If France wants to maintain its status as the world's most-traveled destination, it's going to need an attitude adjustment.
In other words: be nicer to tourists.
That was the message promoted by the French Ministry of Affairs at a national conference yesterday, where Foreign Minister Laurent Fabius announced a multi-tiered campaign to attract 100 million visitors per year to the country by 2020.
"The logic is simple," said Fabius during his presentation. "An unhappy tourist is a tourist that never comes back."
Citing a general stereotype that the French are unwelcoming toward foreigners, Fabius said the new promotional tourism campaign will encourage business owners and those in the service industry to reconsider their approach when dealing with travelers.
"This must become a national priority," noted Fabius. "Tourism is a national treasure. When you ask people around the world 'where they want to go?' 'France' is always the first answer."
But that status could wane if the country does not take action, he said.
Measures adopted in the new campaign being promoted by the French Ministry of Affairs will include keeping more shops and dining establishments open on Sundays, as well as encouraging border police to say 'hello,' and 'thank you' when reviewing passports. Video communication on flights and signage at popular tourist outposts will also be made available in multiple languages besides French.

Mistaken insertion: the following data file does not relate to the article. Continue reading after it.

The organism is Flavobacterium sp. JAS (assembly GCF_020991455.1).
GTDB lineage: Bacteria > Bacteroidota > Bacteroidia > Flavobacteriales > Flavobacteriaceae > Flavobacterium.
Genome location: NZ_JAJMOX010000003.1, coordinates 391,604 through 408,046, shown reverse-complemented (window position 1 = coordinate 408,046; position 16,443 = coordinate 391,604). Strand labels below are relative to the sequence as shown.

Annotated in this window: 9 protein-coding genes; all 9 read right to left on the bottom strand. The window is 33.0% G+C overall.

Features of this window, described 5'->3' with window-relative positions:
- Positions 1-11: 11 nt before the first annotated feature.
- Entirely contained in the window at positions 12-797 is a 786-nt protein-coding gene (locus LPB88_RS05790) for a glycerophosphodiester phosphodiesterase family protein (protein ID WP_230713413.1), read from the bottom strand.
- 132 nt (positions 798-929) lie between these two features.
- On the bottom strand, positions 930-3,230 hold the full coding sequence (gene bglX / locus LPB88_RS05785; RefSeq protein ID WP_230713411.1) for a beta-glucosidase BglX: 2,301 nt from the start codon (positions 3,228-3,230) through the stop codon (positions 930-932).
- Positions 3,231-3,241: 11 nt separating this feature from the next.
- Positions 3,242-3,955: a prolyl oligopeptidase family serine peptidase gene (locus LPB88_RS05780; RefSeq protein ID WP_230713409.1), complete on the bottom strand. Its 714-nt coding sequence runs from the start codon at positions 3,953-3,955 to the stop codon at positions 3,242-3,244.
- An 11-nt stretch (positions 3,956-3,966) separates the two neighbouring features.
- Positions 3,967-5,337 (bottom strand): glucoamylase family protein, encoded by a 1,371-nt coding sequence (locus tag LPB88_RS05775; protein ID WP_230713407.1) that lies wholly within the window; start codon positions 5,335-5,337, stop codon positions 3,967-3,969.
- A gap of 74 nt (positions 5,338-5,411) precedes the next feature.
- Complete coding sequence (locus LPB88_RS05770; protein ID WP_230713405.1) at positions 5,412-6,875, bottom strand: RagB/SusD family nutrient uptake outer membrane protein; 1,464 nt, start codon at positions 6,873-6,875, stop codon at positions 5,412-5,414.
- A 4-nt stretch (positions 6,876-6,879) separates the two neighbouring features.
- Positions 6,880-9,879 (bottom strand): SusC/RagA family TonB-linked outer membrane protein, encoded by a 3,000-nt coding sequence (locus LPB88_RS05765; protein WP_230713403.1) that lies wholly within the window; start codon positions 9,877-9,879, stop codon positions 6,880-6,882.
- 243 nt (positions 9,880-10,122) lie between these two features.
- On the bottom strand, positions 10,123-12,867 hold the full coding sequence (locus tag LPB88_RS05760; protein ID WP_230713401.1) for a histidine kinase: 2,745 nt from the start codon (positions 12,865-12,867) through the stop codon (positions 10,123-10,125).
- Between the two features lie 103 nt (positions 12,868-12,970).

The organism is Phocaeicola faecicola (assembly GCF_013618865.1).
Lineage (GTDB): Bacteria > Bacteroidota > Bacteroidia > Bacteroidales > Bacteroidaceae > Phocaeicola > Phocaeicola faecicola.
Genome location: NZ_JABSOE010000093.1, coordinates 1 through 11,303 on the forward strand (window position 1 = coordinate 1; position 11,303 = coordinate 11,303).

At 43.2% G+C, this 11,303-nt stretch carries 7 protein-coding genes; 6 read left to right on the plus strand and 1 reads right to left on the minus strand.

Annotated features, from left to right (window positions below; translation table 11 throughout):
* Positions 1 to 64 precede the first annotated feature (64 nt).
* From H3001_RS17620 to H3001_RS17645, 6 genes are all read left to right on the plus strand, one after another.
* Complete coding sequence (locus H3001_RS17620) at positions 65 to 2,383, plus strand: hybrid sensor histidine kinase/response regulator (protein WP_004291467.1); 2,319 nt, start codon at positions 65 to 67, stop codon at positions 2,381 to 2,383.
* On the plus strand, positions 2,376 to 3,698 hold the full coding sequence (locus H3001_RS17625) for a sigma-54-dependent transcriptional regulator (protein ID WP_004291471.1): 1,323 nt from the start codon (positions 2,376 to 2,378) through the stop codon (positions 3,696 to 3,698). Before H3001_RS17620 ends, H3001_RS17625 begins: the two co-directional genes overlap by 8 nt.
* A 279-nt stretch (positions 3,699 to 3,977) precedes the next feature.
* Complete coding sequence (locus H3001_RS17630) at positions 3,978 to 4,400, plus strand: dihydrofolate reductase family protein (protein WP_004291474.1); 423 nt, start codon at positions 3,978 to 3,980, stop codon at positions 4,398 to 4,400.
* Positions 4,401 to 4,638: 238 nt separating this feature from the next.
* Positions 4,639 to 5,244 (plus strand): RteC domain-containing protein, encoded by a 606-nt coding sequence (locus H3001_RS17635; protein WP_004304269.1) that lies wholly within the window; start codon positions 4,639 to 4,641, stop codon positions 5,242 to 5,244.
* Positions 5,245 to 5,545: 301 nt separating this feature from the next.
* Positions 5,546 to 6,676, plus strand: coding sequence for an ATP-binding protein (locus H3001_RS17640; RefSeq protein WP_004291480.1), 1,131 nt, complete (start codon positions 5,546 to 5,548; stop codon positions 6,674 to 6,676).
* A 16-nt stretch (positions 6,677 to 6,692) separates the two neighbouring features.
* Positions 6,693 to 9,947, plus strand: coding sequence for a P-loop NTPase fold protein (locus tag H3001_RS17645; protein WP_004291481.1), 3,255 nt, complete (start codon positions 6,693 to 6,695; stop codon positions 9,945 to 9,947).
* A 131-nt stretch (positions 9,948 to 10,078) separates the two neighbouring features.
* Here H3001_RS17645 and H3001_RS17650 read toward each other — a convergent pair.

The new campaign will also attempt to streamline some existing experiences, such as facilitating the issuance of visas, guaranteeing very-high-speed Internet coverage in the main tourist areas, and adopting a paperless city pass in the Ile-de-France region, according to the French Ministry of Affairs.
Likewise, economic incentives will be given to hotels and other businesses in the travel industry.
As the announcement spread online, French reactions varied, with some tweeting at Laurent Fabius that he should become president to others who felt the campaign was a terrible idea: "ha le ps après le medef ces sont les étrangers venues polluer notre pays. (These foreigners come to pollute our country.)"